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“Play Time” on BLU RAY - UK and European Fans Should Check Before Buying For The Right Issue...,
This review is from: Criterion Collection: Playtime [Blu-ray]  [US Import] (Blu-ray)
As you've probably gathered most of the reviews are for the 'DVD' version of the 1967 Jacques Tati classic “Play Time”. And at present (February 2014) this movie is available on BLU RAY in the States and elsewhere. But which issue do you buy in you live in the UK or Europe?
Unfortunately the desirable USA Criterion issue is REGION-A LOCKED.
So it WILL NOT PLAY on most UK BLU RAY players unless they're chipped to play 'all' regions (which the vast majority aren't).
Don’t confuse BLU RAY players that have multi-region capability on the 'DVD' front – that won’t help.
Luckily the superbly presented and restored British Film Institute issue is REGION FREE – so will play on UK/EUROPEAN machines – and offers the bonus of both DVD and BLU in the same package.
Check you’re purchasing the right issue ‘before’ you buy...
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Initial post: 23 Jun 2014 00:53:16 BDT
Mark (or anyone else reading this who knows) - you appear to be someone who knows what they're talking about - so I have a question. The running time for this is a little over 2 hours. Is that correct? Back in the 1980s the ABC (in Australia) used to screen this reasonably often and it was 2 and half hours long. I used to have a VHS copy that was 153 minutes. Has half an hour disappeared, or should someone be scouring the ABC vaults?
In reply to an earlier post on 23 Jun 2014 10:55:06 BDT
Last edited by the author on 23 Jun 2014 10:56:12 BDT
Mark Barry says:
You're right - there were in fact two versions - the one on the Criterion release is apparently the only surviving version at 124 minutes. But there was a 152-minute version issued in his native France. Tati was asked to edit it - and the remaining footage 'appears' lost.
As you say - perhaps the 'long version' is now only available on old VHS tapes that used the long cut for their releases (various regions in the world?)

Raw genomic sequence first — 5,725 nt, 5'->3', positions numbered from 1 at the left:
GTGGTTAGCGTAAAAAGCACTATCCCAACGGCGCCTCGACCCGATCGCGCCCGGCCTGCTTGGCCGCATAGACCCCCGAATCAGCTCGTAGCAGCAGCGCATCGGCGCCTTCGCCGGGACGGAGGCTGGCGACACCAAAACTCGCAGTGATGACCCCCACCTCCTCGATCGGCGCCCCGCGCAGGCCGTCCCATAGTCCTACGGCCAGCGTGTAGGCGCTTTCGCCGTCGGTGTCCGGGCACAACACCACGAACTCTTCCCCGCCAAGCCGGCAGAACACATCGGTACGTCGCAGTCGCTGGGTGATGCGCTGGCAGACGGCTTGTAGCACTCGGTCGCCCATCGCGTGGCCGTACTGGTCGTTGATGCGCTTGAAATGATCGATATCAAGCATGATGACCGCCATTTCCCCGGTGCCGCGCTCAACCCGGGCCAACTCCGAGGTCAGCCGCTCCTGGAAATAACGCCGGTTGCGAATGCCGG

Criterion has a hard won reputation for accuracy and 'completeness' - if there had been two versions available to them to present to the public - they would have used both. As it is - their BLU RAY offers fully restored elements - with all available supplementary material - and has received unanimous praise for it. Disappointing I know - but I hope that helps.
PS: If I'm wrong on this - would someone out there please advise
In reply to an earlier post on 23 Jun 2014 21:11:48 BDT
Last edited by the author on 23 Jun 2014 21:21:59 BDT
Thanks Mark - I appreciate both the quick response and the information. I was thinking my memory was playing tricks. I have a few Criterion titles so I knew they were, more often than not, the best around - hence my confusion.
Of course, now I'm kicking myself for getting rid of that tape....!
P.S. The new Tati box would appear to supercede both Criterion and BFI (this can become a costly hobby!) - for now. That 'lost' footage was still being broadcast into the late 1980s, so is probably still out there somewhere. Which means.....
In reply to an earlier post on 23 Jun 2014 21:48:26 BDT
Last edited by the author on 23 Jun 2014 21:49:04 BDT
Mark Barry says:
I'm still vying with the thought of buying the Sony BLU RAY player on Amazon for £200 (all regions both DVD and BLU RAY) because I can't stand this region Coding crap. It's denying me titles I want. Besides so many of the US titles are cheap - say as little as five dollars - even with trans P&P they still way in cheaper than Euro options.
I'd love to get my hands on that David Lean Criterion box - and The Night Of The Hunter...
Too bleeding costly all this!
Regards - Mark
In reply to an earlier post on 23 Jun 2014 23:02:58 BDT
Last edited by the author on 23 Jun 2014 23:07:13 BDT
Didn't know about that all region Sony....hmmmmm. Criterion Seven Samurai.....hmmmm..... :)
Of course a lot of this depends on how wedded we are (I am) to physical copies. And something else to consider (but do the maths first) is that there's copying software for blurays that removes region coding (so you can buy from anywhere) and, depending how big your collection is, buying blanks + cheaper US discs may be the way to go....
...I mean, you'd only be backing up a copy of something you've bought!
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